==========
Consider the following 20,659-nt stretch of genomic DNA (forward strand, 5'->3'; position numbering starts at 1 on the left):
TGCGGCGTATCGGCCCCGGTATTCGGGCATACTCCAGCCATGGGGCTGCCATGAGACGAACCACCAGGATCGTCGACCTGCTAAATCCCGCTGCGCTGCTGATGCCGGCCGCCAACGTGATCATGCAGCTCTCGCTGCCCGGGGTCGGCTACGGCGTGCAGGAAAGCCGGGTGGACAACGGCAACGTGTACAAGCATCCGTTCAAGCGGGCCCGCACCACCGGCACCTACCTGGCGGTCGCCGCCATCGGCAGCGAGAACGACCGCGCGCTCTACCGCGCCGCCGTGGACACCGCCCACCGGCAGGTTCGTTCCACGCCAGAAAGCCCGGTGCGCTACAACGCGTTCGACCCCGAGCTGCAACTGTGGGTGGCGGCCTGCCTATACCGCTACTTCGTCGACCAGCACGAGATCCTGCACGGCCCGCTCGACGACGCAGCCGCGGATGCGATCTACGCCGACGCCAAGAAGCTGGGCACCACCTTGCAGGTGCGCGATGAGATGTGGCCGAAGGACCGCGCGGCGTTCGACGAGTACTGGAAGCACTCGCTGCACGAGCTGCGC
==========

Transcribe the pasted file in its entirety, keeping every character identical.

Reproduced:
Consider the following 20,659-nt stretch of genomic DNA (forward strand, 5'->3'; position numbering starts at 1 on the left):
TGCGGCGTATCGGCCCCGGTATTCGGGCATACTCCAGCCATGGGGCTGCCATGAGACGAACCACCAGGATCGTCGACCTGCTAAATCCCGCTGCGCTGCTGATGCCGGCCGCCAACGTGATCATGCAGCTCTCGCTGCCCGGGGTCGGCTACGGCGTGCAGGAAAGCCGGGTGGACAACGGCAACGTGTACAAGCATCCGTTCAAGCGGGCCCGCACCACCGGCACCTACCTGGCGGTCGCCGCCATCGGCAGCGAGAACGACCGCGCGCTCTACCGCGCCGCCGTGGACACCGCCCACCGGCAGGTTCGTTCCACGCCAGAAAGCCCGGTGCGCTACAACGCGTTCGACCCCGAGCTGCAACTGTGGGTGGCGGCCTGCCTATACCGCTACTTCGTCGACCAGCACGAGATCCTGCACGGCCCGCTCGACGACGCAGCCGCGGATGCGATCTACGCCGACGCCAAGAAGCTGGGCACCACCTTGCAGGTGCGCGATGAGATGTGGCCGAAGGACCGCGCGGCGTTCGACGAGTACTGGAAGCACTCGCTGCACGAGCTGCGC